How to Answer Independent v. Dependent Student for the FAFSA

Carol Katarsky Updated on August 30, 2021

An important distinction when filling out the Free Application for Federal Student Aid (FAFSA) is whether to file as a dependent or independent student. Which one are you? Your choice could have a big impact on how much aid you receive.

Why is that? Because the more income you report on your FAFSA, the less aid you'll receive. 

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Who is a dependent student?

In general, you are a dependent student if you're dependent on your parent or guardian for financial support (housing, groceries, etc.). In that case, you're required to report their income on the FAFSA.

The Department of Education has specific criteria to determine dependency for the purpose of student aid. A dependent student is a student who doesn't meet any of the requirements for an independent student. In the vast majority of cases, an undergrad student who lives with their parents is going to be considered a dependent.

See also: How Does the FAFSA Work?

Who is an independent student?

An independent student only reports their own income and, if applicable, their spouse’s income.

A student is considered independent if they meet any of the following criteria. They are:

  • Married
  • Earning a graduate degree
  • A veteran or serving in active duty in the military
  • In foster care or lost both parents after the age of 13
  • Legally emancipated from their parents or guardians
  • Homeless or deemed at risk for homelessness by an approved official
  • Responsible for a child or dependent who receives more than half of their support from the student
  • Going to turn 24 before January 1st of the school year for which they are applying for aid

If any of these apply to you, you do not need to include your parents’ information on the FAFSA.

Note: Your school may ask for documentation of your independent status, such as a marriage certificate or proof of emancipation, so be prepared to provide it.

See also: 11 Common FAFSA Mistakes that Can Cost You Money

When it’s complicated to fill out the FAFSA as a dependent student

Remember, if you meet just one of the requirements above, you’re considered independent. If they don't apply and you have tricky situations, such as not living with your parents, are not in contact with you, or they're simply unwilling to provide their information.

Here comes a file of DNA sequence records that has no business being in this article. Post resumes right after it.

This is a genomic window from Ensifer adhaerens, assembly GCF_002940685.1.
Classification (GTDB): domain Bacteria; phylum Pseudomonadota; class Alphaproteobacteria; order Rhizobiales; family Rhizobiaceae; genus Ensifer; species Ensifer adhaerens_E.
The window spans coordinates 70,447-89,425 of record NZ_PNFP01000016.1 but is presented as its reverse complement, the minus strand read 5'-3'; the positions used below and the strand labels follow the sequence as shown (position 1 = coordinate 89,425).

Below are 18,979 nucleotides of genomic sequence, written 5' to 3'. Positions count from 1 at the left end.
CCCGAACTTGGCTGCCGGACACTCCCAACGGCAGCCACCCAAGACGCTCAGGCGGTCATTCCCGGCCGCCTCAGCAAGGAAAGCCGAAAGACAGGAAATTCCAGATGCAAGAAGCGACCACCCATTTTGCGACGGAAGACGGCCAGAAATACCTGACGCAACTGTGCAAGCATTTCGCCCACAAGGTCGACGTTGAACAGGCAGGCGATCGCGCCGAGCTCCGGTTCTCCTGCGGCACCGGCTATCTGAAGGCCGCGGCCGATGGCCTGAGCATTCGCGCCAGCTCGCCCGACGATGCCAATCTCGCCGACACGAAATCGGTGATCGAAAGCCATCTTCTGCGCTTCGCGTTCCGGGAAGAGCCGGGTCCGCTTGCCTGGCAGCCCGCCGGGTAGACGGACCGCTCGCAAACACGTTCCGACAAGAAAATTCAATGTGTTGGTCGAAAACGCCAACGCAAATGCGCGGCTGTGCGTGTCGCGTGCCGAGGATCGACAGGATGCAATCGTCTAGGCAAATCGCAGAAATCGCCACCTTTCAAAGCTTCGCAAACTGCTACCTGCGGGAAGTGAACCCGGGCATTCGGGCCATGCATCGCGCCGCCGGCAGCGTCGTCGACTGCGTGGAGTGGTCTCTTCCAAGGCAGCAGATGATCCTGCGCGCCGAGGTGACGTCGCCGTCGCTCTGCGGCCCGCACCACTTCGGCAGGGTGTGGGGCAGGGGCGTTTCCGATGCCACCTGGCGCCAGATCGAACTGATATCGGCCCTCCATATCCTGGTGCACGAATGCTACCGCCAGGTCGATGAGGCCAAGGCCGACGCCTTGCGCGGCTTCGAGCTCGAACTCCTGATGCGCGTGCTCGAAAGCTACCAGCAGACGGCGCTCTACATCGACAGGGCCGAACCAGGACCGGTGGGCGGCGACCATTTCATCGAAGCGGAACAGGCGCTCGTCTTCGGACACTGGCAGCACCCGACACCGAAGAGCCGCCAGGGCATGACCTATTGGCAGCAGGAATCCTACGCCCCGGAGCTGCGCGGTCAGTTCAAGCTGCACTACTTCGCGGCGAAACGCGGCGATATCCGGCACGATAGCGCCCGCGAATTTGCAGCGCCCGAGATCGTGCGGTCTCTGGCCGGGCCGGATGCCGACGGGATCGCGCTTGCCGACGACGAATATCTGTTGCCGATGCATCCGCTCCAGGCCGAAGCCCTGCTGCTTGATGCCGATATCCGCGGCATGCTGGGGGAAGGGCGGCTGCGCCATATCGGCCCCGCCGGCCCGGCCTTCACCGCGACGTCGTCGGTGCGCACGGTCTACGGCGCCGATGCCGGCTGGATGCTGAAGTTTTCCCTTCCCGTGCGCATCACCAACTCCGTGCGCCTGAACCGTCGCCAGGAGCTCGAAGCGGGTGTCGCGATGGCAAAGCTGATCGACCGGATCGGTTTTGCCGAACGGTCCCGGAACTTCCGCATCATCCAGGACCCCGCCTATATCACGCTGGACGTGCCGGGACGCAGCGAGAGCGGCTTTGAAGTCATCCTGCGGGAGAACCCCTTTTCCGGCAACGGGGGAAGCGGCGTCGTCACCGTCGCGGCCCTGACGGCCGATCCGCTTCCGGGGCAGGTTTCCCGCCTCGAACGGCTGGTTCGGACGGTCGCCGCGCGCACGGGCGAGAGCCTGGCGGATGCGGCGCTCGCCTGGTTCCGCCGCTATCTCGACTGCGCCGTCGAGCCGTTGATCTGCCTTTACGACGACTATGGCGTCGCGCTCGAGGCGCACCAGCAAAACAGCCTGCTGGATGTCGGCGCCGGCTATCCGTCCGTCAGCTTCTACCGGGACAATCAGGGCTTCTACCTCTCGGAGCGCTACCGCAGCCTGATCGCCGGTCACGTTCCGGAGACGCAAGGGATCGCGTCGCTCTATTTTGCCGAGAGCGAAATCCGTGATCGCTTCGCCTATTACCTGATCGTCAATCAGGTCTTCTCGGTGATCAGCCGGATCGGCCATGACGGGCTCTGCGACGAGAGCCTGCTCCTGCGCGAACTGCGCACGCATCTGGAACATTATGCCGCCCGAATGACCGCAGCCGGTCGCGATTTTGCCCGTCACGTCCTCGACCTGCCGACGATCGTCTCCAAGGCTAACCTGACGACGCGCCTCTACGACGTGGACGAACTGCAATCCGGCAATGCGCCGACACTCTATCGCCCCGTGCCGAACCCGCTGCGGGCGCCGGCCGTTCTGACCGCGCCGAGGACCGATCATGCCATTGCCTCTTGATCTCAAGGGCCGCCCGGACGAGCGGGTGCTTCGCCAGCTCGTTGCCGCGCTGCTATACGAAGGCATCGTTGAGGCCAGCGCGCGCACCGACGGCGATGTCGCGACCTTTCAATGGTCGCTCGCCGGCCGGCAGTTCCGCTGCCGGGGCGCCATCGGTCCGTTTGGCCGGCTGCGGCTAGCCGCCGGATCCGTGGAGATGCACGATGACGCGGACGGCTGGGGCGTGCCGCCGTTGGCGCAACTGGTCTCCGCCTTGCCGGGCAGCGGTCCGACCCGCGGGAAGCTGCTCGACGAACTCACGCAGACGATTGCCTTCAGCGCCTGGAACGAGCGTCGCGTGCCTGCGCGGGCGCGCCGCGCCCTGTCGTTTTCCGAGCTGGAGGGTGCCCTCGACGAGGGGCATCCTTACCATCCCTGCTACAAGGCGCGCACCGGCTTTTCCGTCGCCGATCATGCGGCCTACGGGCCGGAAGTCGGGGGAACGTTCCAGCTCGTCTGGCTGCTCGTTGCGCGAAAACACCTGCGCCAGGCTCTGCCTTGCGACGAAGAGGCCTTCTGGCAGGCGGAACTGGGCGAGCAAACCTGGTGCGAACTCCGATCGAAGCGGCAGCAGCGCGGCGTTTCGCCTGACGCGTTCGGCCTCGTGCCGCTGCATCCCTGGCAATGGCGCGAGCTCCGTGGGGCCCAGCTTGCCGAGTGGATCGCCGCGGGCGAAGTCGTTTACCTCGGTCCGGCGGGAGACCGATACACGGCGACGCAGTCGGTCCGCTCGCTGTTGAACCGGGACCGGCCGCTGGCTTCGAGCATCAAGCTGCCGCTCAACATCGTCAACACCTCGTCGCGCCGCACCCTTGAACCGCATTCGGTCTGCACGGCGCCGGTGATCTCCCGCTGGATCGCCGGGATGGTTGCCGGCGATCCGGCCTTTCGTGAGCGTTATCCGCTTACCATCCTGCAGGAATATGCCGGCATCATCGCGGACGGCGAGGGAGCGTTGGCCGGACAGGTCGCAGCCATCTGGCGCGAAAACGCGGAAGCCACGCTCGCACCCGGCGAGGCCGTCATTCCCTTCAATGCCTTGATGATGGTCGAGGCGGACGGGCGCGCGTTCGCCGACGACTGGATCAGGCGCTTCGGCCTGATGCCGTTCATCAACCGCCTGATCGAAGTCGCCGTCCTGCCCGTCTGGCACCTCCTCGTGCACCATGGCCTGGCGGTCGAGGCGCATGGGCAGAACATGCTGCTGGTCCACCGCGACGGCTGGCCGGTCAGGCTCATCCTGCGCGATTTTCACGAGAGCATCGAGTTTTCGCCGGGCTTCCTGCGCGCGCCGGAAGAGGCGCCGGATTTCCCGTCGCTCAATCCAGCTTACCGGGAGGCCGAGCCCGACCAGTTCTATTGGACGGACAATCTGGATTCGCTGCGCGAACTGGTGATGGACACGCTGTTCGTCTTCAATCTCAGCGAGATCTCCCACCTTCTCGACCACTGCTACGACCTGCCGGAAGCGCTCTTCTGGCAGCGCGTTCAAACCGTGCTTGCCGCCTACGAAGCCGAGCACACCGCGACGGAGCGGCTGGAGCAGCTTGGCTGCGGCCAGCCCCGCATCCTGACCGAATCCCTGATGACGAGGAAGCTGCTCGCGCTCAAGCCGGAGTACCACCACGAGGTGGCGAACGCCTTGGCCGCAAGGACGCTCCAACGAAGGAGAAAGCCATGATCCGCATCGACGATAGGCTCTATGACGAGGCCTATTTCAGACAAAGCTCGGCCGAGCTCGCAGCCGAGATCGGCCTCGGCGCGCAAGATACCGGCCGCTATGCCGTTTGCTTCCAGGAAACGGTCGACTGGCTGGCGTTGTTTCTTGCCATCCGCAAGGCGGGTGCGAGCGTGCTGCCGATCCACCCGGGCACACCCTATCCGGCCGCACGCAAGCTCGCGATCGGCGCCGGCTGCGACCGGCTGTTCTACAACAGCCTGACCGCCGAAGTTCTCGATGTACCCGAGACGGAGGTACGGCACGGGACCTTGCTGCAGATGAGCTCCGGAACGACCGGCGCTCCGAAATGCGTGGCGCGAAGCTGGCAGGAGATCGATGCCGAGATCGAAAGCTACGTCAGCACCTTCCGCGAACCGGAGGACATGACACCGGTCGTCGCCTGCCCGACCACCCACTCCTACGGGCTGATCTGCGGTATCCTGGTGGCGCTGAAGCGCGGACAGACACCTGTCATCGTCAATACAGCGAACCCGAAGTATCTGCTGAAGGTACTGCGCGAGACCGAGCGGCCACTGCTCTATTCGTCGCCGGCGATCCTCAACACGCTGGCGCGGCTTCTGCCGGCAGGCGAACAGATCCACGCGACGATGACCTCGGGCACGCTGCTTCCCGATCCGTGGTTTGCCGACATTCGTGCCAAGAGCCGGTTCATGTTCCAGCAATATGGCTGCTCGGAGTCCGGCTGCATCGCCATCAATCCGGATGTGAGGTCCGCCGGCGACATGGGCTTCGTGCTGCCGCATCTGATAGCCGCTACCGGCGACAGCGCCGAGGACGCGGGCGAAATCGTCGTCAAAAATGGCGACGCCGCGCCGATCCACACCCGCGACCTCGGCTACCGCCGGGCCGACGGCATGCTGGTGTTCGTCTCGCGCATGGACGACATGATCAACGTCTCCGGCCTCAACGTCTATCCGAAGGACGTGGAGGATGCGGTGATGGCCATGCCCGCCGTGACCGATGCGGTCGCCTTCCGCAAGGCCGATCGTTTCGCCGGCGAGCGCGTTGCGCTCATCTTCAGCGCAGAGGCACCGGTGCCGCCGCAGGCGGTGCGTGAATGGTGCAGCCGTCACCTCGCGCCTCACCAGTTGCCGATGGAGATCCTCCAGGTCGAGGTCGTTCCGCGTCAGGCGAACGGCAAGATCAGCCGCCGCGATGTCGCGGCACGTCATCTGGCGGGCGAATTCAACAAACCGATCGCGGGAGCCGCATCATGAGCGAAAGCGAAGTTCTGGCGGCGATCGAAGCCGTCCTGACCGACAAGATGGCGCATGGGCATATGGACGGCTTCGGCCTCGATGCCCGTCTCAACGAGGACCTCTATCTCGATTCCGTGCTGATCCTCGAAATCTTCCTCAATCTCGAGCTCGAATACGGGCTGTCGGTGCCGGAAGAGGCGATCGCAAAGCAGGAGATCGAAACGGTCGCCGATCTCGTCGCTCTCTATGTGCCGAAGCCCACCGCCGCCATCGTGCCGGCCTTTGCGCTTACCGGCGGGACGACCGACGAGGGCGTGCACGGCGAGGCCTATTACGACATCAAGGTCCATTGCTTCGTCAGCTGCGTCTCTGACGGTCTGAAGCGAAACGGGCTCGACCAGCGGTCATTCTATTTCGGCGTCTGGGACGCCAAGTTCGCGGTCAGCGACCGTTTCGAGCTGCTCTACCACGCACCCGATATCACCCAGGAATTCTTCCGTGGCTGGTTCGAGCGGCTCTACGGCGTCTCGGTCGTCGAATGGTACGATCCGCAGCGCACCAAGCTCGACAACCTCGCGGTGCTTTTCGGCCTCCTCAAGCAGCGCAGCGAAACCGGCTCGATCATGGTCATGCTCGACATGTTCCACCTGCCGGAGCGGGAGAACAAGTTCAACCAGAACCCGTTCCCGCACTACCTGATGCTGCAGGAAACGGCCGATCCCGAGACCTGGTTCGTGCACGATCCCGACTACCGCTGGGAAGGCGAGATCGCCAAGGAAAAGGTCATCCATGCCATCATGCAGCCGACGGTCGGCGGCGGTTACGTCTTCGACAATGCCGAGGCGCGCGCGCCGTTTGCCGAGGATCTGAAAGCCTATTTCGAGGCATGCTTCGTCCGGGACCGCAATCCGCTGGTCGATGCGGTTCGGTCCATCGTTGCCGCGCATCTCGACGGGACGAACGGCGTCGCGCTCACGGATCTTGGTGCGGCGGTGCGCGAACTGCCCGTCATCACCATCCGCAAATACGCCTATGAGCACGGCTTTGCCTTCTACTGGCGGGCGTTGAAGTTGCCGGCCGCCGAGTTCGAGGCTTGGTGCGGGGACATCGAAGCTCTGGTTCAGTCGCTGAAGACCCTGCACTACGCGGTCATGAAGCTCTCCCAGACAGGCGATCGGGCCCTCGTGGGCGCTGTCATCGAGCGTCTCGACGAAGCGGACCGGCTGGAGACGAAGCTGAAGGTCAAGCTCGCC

If you completed the FAFSA as a dependent student, but believe you should be considered independent due to complicated family circumstances or other reasons, contact your school’s financial aid office once you have been accepted.

If you have divorced parents

If your parents are divorced and you’re a dependent student, you only need to apply with your custodial parent's financial information. If your custodial parent has remarried, you will also need to include your custodial parent's spouse's income information as well. 

If a single, divorced parent receives child support, it must be declared along with their income. 

See also: We Answer Your FAFSA Questions

Changing your status

If your parents cannot contribute to your education due to death, disability, incarceration, abandonment, abuse or another reason, you may be eligible to change your status by completing a Dependency Review Form.

Keep in mind: Status changes are rare and typically only granted in extreme circumstances at the discretion of your school’s financial aid office. Simply having a less-than-ideal parental relationship isn't going to change your status. 

Need more help with your FAFSA?

Be sure to check our question-by-question FAFSA guide to help ensure that you qualify for the maximum amount of financial aid that you're entitled to. 

Published in: FAFSA

About the Author
Carol Katarsky

Carol Katarsky is a contributing writer for Nitro. She is an award-winning journalist with extensive experience writing about both finance and education. Her corporate and non-profit clients include AIG, Children's Hospital of Philadelphia, and the Project Management Institute. She lives in Philadelphia with her husband, son, and one cat more than she should. Read more by Carol Katarsky

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